Palin to sign gun rights bills
FAIRBANKS - Gun rights enthusiasts, including rock 'n roller turned avid hunter Ted Nugent, are expected to call in to a talk radio show in Fairbanks, where Alaska Gov. Sarah Palin has scheduled an appearance.

Palin plans to pick two judges
FAIRBANKS - Gov. Sarah Palin plans to appoint two Fairbanks judges before she leaves office July 26.

Levi Johnston says Palin's resignation about money
ANCHORAGE - The former fiance of Gov. Sarah Palin's 18-year-old daughter says he thinks he knows why the Alaska governor is resigning - concerns over money.

Spending bill includes more for Fort Wainwright
FAIRBANKS - A military spending bill approved this week by the Senate Appropriations Committee could include as much as $125 million for new construction at Fort Wainwright.

Christie won't ask Palin to campaign in NJ
TRENTON, N.J. - New Jersey Republican gubernatorial candidate Chris Christie has ended speculation that Alaska Gov. Sarah Palin will campaign for him.

Alaska Lt. Gov. Parnell says he'll keep Palin's team
ANCHORAGE - Lt. Gov. Sean Parnell says he'll bring Gov. Sarah Palin's top advisers with him when he takes over as Alaska governor July 26.

More testimony in Anchorage on gay rights
ANCHORAGE - The Anchorage Assembly chamber was packed for another round of public testimony on a gay rights proposal.

Iowa GOP wants Alaska gov. for fundraiser
DES MOINES, Iowa - Officials of the Iowa Republican Party say they are trying to attract Alaska Gov. Sarah Palin to the state GOP's premier annual fundraising event.

State responding to fire near Nenana
NENANA - The state Division of Forestry says the Minto Flats South fire about 13 miles northwest of Nenana has grown to more than 79,000 acres and is threatening cabins, timber and a drilling rig.

Group will sue EPA over pesticides in polar bears
ANCHORAGE - An environmental group has given formal notice that it will sue the federal government to protect polar bears from pesticide pollution.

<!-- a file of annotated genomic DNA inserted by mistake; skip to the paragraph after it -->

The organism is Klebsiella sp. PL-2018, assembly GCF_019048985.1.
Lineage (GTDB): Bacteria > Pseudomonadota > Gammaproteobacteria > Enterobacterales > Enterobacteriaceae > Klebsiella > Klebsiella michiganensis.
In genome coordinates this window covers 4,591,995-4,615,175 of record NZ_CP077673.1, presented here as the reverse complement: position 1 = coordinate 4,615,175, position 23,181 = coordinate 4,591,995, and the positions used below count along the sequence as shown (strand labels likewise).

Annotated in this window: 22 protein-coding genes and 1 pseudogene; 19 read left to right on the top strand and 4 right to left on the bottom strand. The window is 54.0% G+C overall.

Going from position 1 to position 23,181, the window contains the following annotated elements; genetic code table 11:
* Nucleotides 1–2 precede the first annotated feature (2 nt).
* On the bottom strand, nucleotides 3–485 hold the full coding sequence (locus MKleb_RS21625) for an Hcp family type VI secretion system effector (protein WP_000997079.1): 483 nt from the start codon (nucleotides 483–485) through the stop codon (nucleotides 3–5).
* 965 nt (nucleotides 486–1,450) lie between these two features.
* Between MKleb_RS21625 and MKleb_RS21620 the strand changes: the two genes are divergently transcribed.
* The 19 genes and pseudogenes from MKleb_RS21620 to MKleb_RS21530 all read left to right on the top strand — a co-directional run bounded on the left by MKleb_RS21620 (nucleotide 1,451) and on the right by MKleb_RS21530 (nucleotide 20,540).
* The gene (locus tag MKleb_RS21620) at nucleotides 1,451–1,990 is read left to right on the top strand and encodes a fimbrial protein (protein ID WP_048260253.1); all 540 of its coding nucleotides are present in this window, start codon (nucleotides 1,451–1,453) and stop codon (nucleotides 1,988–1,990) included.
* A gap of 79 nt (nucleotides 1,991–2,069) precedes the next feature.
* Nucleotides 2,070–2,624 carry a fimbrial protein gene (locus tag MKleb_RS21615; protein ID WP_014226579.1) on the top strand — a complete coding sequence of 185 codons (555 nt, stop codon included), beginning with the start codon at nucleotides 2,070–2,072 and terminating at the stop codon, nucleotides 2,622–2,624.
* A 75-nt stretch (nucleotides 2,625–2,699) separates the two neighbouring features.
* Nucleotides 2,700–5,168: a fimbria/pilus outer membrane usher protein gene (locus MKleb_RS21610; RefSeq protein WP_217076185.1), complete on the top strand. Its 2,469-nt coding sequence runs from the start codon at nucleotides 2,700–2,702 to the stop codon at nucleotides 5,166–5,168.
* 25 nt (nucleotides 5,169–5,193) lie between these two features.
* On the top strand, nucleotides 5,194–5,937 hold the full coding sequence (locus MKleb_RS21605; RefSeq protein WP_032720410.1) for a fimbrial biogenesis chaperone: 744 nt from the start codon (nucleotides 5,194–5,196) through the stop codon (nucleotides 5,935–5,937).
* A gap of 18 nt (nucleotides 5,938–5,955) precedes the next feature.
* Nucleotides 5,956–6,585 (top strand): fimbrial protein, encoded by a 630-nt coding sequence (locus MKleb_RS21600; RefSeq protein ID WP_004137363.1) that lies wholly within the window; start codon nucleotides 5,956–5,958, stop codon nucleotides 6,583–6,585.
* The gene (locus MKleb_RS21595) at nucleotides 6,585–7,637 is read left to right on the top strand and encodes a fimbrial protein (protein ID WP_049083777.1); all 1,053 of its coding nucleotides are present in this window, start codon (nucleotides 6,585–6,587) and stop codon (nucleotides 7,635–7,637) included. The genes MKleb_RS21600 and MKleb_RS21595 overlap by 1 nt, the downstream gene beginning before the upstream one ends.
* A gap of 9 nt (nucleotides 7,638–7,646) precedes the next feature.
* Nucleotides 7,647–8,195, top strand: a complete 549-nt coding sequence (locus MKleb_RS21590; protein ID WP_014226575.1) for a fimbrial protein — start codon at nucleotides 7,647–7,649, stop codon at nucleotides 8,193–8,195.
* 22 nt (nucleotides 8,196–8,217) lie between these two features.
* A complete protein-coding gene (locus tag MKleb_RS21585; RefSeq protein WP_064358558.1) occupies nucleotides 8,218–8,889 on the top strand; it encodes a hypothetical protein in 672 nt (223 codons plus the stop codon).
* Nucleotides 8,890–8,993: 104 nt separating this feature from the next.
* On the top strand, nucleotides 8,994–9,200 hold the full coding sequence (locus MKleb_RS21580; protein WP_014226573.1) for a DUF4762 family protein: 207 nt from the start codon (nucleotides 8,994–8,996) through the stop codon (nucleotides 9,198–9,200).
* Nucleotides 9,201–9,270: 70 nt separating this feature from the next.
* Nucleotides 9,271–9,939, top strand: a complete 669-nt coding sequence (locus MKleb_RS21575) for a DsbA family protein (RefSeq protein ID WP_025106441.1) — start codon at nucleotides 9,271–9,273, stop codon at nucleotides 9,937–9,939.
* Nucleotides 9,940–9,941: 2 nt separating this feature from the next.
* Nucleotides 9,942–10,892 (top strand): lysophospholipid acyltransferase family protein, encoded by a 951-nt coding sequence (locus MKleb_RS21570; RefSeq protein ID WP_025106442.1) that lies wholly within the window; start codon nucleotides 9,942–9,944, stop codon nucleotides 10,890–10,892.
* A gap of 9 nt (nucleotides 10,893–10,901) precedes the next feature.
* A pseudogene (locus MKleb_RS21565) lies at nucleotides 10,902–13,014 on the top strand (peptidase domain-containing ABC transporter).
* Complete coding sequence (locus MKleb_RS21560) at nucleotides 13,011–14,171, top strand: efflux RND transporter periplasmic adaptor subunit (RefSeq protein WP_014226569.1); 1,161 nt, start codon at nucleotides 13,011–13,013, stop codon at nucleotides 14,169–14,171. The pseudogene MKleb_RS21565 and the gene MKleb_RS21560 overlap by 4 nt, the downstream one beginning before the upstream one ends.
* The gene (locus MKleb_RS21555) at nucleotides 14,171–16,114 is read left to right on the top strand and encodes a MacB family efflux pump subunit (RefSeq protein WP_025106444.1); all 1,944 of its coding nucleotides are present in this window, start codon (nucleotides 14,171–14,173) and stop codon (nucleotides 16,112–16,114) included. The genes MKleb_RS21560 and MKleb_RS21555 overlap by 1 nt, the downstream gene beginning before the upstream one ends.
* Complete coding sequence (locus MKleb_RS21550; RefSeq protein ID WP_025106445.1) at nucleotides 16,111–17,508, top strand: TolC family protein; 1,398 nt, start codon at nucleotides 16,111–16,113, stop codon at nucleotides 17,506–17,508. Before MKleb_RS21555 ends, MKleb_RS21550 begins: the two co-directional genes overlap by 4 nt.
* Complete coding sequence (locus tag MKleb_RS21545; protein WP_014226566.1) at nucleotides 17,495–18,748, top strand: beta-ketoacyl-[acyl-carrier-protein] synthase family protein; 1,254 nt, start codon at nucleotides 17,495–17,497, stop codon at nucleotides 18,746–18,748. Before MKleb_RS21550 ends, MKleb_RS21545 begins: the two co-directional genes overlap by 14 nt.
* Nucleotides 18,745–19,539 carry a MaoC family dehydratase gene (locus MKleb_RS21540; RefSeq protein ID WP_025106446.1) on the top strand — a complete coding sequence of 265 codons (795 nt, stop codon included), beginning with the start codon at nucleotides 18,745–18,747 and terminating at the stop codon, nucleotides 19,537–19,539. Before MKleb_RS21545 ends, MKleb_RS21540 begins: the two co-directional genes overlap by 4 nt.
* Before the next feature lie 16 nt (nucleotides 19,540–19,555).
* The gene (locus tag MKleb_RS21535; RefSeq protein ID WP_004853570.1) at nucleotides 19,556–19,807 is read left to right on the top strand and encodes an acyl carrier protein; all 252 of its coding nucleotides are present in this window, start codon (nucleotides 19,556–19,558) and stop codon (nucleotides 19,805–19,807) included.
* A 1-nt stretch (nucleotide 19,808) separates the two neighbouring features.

Hello, Juneau
Well, after weeks of planning, 3,700 miles and a six-hour ferry ride, I'm here.

Warm weather graces Juneau softball fields
It is hot and sunny, and a fabulous time to be playing softball while surrounded by the glacier and the snow fields — where else but Juneau? Last week was pretty quiet and that was probably good, as many players were still recovering from the Rainball tournament.

Students, instructor earn new rankings
JUNEAU - Karate instructor Diana Stevens has earned the rank of Godan, or fifth degree black belt, reflecting a level of proficiency sought by many and obtained by an elite few in martial arts.

Palin admin releases breakdown of ethics expenses
ANCHORAGE - Gov. Sarah Palin, in explaining her upcoming resignation, has repeatedly said attacks on her since she ran for vice president have cost state government millions.

Legislature to hold hearings on Lt. Gov.
The Alaska Legislature is asserting a role in the appointment of a new lieutenant governor after Gov. Sarah Palin steps down and is replaced by current Lt. Gov. Sean Parnell.

Legislators say special session may be needed
Confirming Gov. Sarah Palin's choice to become the new lieutenant governor may require a special legislative session, and that may give legislators unhappy with Palin's veto of $28.6 million federal stimulus money an opportunity to override it as well.

A closer look at Palin's personal finances
ANCHORAGE - Since Sarah Palin abruptly resigned as governor, she has repeatedly cited the bombardment of ethics complaints against her while conceding the financial burden of defending herself had taken its toll.

Spending bill includes more for Ft. Wainwright
FAIRBANKS - A military spending bill approved this week by the Senate Appropriations Committee could include as much as $125 million for new construction at Fort Wainwright.

Group will sue EPA over pesticides in polar bears
ANCHORAGE - An environmental group said Wednesday that it plans to sue the federal government to stop approving pesticides that end up in food eaten by polar bears.

Burns' new documentary notes Alaska national parks
Award-winning filmmaker Ken Burns, with his new documentary on America's national parks, has touched the hearts of Alaska's conservationists and the tourism industry, both with their own personal passions for seeing these parks thrive for generations to come.

16 billionth barrel of North Slope crude oil
FAIRBANKS - Sometime this summer the 16 billionth barrel of North Slope crude will flow down the 800-mile trans-Alaska oil pipeline.

New law targets Anchorage homeless camps
ANCHORAGE - The Anchorage Assembly has approved a crackdown on homeless camps.

Palin racks up air miles and has time to tweet
ANCHORAGE - Gov. Sarah Palin spent another day on the move in far-flung locations Wednesday at a time when many Alaskans remain mystified over her decision to step down and not finish her term.

GOP candidates in Va. and NJ wary of Palin
NEW YORK - Sarah Palin's decision to step down as Alaska governor was driven in part by her wish to help Republican candidates across the country, associates say.

States lure consumers with seafood branding
BOSTON - You've heard of Alaska King Crab and Maine Lobster. Why not Massachusetts Mackerel or maybe Cape Cod Cod?